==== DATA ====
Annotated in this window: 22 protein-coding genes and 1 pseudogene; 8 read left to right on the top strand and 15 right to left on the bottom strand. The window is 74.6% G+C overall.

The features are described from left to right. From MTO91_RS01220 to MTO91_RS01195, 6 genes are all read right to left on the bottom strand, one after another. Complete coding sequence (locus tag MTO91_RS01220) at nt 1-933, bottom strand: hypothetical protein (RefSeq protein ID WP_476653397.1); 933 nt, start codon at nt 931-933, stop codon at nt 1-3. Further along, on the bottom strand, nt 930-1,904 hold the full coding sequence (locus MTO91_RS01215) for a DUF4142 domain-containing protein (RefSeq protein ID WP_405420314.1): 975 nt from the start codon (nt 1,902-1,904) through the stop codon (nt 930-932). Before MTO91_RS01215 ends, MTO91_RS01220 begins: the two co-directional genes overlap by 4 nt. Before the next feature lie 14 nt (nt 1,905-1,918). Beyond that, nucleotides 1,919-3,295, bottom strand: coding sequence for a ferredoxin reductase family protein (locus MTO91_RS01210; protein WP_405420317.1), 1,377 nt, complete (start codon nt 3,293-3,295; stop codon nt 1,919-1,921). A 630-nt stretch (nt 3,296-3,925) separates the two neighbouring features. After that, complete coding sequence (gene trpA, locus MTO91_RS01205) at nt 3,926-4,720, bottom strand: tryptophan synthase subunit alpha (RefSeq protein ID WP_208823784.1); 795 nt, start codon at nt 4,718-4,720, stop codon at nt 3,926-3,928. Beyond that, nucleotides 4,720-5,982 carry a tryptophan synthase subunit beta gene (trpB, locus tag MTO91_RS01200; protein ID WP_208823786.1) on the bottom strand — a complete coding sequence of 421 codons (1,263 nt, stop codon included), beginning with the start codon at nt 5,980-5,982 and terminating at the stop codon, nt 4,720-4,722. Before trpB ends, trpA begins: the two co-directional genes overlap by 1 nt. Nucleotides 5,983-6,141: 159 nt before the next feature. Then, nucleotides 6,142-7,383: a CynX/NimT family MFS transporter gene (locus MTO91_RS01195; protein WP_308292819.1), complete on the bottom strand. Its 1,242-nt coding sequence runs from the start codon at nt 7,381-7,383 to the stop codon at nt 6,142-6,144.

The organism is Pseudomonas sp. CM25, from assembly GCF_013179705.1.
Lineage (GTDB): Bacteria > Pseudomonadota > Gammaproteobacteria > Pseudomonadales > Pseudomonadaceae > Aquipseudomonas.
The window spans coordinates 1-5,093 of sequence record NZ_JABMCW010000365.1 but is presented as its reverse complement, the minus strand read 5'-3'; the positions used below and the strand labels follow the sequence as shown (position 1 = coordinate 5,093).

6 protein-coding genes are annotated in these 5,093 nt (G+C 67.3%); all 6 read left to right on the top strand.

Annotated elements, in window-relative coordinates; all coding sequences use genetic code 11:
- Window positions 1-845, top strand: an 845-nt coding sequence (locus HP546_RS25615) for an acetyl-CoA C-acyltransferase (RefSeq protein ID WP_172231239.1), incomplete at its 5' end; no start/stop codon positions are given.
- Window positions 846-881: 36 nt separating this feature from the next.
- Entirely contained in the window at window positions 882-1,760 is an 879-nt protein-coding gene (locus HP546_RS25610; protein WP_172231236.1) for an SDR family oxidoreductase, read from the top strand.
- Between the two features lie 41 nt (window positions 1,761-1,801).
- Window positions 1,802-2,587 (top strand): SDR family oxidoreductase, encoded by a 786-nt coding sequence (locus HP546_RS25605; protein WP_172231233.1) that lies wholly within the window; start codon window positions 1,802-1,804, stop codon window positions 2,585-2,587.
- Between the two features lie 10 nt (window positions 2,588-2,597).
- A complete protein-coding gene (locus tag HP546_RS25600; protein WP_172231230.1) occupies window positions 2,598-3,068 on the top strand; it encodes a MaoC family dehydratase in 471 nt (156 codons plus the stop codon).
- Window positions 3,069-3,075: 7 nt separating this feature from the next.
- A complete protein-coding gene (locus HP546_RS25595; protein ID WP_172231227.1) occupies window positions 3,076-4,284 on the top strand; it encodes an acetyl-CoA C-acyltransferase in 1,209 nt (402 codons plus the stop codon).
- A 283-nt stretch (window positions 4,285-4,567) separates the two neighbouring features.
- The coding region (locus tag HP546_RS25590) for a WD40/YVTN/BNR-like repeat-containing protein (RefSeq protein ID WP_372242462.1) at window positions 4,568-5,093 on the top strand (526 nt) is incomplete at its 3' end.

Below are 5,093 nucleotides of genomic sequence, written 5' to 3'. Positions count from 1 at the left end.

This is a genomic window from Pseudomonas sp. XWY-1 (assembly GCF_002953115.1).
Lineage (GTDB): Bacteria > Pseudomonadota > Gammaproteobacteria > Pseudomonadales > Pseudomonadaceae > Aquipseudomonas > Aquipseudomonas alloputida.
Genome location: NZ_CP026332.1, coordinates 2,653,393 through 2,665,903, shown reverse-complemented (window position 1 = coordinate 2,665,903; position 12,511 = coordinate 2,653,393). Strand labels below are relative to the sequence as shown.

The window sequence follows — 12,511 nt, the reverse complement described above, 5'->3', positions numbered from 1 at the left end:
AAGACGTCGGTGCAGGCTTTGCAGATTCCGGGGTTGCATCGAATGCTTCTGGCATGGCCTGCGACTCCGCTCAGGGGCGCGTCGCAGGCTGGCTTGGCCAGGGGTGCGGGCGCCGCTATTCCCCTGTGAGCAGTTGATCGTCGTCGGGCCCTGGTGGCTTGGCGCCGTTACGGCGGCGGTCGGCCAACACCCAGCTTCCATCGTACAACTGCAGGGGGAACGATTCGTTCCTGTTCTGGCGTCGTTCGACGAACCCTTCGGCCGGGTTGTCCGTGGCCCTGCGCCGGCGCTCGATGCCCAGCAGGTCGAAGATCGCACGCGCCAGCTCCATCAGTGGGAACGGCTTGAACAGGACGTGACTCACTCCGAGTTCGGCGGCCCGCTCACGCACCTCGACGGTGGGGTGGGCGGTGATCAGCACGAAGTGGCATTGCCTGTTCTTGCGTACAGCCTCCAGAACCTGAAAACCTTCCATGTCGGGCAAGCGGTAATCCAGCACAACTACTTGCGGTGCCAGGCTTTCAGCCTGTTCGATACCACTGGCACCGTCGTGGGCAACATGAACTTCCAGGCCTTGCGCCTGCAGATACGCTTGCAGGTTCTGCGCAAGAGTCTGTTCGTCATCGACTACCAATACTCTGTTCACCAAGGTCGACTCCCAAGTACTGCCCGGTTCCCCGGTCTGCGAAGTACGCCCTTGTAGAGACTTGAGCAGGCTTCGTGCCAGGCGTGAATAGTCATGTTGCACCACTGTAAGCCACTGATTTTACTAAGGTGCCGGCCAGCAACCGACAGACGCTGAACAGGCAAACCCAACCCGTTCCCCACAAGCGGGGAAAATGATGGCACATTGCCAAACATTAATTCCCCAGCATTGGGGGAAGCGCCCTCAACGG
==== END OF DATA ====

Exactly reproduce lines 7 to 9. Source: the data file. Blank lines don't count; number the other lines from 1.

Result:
Annotated elements, in window-relative coordinates; all coding sequences use genetic code 11:
- Window positions 1-845, top strand: an 845-nt coding sequence (locus HP546_RS25615) for an acetyl-CoA C-acyltransferase (RefSeq protein ID WP_172231239.1), incomplete at its 5' end; no start/stop codon positions are given.
- Window positions 846-881: 36 nt separating this feature from the next.